That said, there’s no denying the joys of summer…and if we are lucky the basking in the sunshine and warmth. Swimming in the sea. Stargazing at night. My family, Jennifer and her boys can attest to my absolute obsession with laying on my back to look up into infinity and beyond looking for shooting stars to pass. I love being able to shout, “Did you see that one?”.  Summer has wishes made and fulfilled. An annual trip for an escape, perhaps from real life, to journey to a new land.  Without the confines of the school schedule, summer has the holiday time for sharing adventures and grabbing the moments to travel, see the world and the people you miss during the rest of the year. You can fit it all in in the lazy, hazy days of summer. Barefoot walking in warm dawns out to pick up the paper from the drive or have a cup of coffee on the porch listening to the cicadas on a hot day start their chchchchcht symphony. Bold geraniums in terracotta pots thriving in the heat. Seafood at the Jersey shore dunked in Old Bay seasoning and clear-out-your-sinuses-horseradished cocktail sauce, shrimp and crabs from Dad’s Beaufort dock or pulled pork from Hog Heaven in Debordieu. Barbecues on the Isles of Scilly, Camber Sands, and our backyard. Gin and Tonics galore. Summer hums with bike rides, sparklers and freedom. Fresh garden vegetables. The longest day of the year.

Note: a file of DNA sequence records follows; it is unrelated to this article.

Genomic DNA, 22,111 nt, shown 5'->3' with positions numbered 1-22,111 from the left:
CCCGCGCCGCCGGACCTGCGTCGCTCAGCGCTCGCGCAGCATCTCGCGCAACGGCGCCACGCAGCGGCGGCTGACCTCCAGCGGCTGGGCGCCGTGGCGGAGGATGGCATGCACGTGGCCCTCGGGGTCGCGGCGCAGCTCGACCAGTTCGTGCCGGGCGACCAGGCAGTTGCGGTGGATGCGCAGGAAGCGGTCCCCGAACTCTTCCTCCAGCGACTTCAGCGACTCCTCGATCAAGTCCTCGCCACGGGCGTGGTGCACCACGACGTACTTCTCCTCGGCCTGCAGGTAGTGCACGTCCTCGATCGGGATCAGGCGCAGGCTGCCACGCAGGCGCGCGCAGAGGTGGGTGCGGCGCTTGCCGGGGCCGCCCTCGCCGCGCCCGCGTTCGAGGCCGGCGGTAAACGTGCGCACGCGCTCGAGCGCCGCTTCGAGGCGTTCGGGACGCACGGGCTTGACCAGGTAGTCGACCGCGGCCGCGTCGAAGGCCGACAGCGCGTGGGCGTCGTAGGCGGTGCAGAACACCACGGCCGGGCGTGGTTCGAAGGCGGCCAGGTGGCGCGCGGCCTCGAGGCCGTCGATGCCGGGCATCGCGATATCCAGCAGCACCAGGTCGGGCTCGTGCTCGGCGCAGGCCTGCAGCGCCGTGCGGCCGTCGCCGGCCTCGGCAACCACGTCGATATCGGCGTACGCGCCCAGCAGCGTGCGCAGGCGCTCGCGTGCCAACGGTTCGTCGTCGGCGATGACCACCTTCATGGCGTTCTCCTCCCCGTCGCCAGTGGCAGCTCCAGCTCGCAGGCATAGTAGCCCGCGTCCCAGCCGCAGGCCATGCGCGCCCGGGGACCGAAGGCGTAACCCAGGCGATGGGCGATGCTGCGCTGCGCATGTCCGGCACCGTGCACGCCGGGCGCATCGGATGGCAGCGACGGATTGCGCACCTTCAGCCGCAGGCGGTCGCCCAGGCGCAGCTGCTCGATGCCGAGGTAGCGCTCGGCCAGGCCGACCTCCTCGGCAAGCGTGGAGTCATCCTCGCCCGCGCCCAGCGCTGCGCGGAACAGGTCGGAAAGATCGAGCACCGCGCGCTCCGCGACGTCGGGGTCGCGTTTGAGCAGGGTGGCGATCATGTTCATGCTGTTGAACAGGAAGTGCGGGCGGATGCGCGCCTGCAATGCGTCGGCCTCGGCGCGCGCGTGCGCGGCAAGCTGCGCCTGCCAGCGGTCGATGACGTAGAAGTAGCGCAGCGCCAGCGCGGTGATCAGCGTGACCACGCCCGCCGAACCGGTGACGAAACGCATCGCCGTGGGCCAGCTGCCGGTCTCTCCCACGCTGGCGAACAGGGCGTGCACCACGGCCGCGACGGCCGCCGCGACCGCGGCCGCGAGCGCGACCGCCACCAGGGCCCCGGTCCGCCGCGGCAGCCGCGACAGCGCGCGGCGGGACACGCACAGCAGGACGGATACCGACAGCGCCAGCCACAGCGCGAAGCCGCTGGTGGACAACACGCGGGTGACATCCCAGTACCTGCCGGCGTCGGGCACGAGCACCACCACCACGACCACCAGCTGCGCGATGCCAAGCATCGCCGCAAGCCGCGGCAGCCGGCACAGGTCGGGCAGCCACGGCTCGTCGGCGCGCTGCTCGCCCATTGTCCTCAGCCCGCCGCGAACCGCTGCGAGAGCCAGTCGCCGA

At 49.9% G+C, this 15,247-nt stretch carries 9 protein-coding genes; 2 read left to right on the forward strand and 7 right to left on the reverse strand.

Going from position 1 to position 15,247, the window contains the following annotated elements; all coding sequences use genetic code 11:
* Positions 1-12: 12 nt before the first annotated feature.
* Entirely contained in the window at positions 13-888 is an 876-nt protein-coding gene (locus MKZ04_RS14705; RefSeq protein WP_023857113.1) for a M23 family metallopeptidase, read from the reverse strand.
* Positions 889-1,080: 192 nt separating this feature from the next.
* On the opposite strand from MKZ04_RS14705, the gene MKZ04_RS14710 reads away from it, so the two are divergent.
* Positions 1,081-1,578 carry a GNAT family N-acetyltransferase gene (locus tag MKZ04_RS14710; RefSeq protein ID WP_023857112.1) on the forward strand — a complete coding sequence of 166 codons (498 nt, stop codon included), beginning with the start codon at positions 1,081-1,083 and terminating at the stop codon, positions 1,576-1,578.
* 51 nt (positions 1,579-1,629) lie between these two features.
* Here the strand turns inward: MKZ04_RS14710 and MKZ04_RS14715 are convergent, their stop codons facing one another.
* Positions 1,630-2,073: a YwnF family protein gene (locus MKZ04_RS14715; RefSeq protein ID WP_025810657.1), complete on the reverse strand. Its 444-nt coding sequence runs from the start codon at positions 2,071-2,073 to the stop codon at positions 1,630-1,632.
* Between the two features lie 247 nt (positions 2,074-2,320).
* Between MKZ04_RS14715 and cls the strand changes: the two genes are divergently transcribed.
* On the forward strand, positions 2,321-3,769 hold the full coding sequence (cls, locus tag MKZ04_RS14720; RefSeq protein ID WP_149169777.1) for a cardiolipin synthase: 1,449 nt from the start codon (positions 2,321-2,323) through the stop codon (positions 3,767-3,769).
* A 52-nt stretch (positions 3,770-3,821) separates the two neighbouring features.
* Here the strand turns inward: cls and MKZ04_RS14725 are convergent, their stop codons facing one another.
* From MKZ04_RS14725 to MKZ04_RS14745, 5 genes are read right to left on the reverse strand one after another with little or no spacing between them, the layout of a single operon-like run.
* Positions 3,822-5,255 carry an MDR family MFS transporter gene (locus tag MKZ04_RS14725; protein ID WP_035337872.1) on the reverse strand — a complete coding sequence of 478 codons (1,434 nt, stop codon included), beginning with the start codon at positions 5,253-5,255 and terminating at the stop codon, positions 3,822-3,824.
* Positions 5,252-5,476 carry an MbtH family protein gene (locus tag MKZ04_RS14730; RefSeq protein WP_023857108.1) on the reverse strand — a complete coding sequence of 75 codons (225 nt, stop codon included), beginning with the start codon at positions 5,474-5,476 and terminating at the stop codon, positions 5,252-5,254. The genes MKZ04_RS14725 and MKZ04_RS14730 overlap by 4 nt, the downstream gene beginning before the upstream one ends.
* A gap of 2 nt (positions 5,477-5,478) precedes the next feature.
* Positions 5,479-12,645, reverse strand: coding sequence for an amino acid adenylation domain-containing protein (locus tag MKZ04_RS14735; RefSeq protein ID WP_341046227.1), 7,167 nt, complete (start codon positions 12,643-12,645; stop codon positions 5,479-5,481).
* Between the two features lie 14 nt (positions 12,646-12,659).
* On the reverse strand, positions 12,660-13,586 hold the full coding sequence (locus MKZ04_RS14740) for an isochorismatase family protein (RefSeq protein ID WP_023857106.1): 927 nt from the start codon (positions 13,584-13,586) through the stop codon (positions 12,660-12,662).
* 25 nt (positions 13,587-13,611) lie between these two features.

Winter for me is saved by Christmas and all the other wonderful festivals of light that brighten the dark short days that draw in. I’ve never been a big skier (Nick’s arthritic knees have never allowed for it), but I am as enamoured with the white stuff as Gilmore Girls’ Lorelei celebrating the big feather flakes when they arrive every once in a blue moon in Kent. Growing up for part of my childhood in the suburbs of Chicago, when it snowed in October and we didn’t see the grass until April, I reckon I’ve had my fair share of the stuff. Still, I love the days off of school that a snow storm grants. They always feel like a little gift shared by the world pausing, dare I say frozen, under the blanket of snow. Marshmallows and hot chocolate snuggle in nicely with the duvet and a movie by the fire. Hearty slow cooked stews and annual Christmas tastes we only eat at the holiday time of year…Judy’s Sausage Balls and Jerry’s Good Stuff Cocktails at our Christmas Party hit the spot. Along with sugar and snowflake cookies, gingerbread men, and coconut ice with candy canes to clear the palette.